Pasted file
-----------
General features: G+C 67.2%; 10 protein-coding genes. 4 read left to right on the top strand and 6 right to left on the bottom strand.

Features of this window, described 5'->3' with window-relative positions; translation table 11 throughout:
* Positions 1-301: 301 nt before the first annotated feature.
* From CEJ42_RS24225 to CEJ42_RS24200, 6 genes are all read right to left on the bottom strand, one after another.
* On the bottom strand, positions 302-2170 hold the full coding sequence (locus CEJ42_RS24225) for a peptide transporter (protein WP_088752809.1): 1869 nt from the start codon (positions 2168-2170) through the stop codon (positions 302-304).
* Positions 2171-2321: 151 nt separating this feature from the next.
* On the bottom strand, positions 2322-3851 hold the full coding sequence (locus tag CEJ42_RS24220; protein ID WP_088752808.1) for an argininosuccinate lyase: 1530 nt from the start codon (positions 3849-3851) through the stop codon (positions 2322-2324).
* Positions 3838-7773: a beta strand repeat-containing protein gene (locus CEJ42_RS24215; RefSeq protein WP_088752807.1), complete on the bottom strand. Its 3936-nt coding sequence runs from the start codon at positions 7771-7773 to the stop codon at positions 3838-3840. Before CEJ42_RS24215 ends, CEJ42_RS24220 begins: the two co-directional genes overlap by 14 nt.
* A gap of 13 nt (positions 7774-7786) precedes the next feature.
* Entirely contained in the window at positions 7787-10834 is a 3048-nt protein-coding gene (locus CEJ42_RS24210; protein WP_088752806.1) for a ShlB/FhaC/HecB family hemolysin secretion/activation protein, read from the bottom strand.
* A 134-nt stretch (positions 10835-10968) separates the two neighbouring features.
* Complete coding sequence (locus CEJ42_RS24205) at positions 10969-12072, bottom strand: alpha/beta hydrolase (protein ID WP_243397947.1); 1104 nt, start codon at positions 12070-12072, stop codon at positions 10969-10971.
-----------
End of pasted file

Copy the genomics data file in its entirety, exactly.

General features: G+C 67.2%; 10 protein-coding genes. 4 read left to right on the top strand and 6 right to left on the bottom strand.

Features of this window, described 5'->3' with window-relative positions; translation table 11 throughout:
* Positions 1-301: 301 nt before the first annotated feature.
* From CEJ42_RS24225 to CEJ42_RS24200, 6 genes are all read right to left on the bottom strand, one after another.
* On the bottom strand, positions 302-2170 hold the full coding sequence (locus CEJ42_RS24225) for a peptide transporter (protein WP_088752809.1): 1869 nt from the start codon (positions 2168-2170) through the stop codon (positions 302-304).
* Positions 2171-2321: 151 nt separating this feature from the next.
* On the bottom strand, positions 2322-3851 hold the full coding sequence (locus tag CEJ42_RS24220; protein ID WP_088752808.1) for an argininosuccinate lyase: 1530 nt from the start codon (positions 3849-3851) through the stop codon (positions 2322-2324).
* Positions 3838-7773: a beta strand repeat-containing protein gene (locus CEJ42_RS24215; RefSeq protein WP_088752807.1), complete on the bottom strand. Its 3936-nt coding sequence runs from the start codon at positions 7771-7773 to the stop codon at positions 3838-3840. Before CEJ42_RS24215 ends, CEJ42_RS24220 begins: the two co-directional genes overlap by 14 nt.
* A gap of 13 nt (positions 7774-7786) precedes the next feature.
* Entirely contained in the window at positions 7787-10834 is a 3048-nt protein-coding gene (locus CEJ42_RS24210; protein WP_088752806.1) for a ShlB/FhaC/HecB family hemolysin secretion/activation protein, read from the bottom strand.
* A 134-nt stretch (positions 10835-10968) separates the two neighbouring features.
* Complete coding sequence (locus CEJ42_RS24205) at positions 10969-12072, bottom strand: alpha/beta hydrolase (protein ID WP_243397947.1); 1104 nt, start codon at positions 12070-12072, stop codon at positions 10969-10971.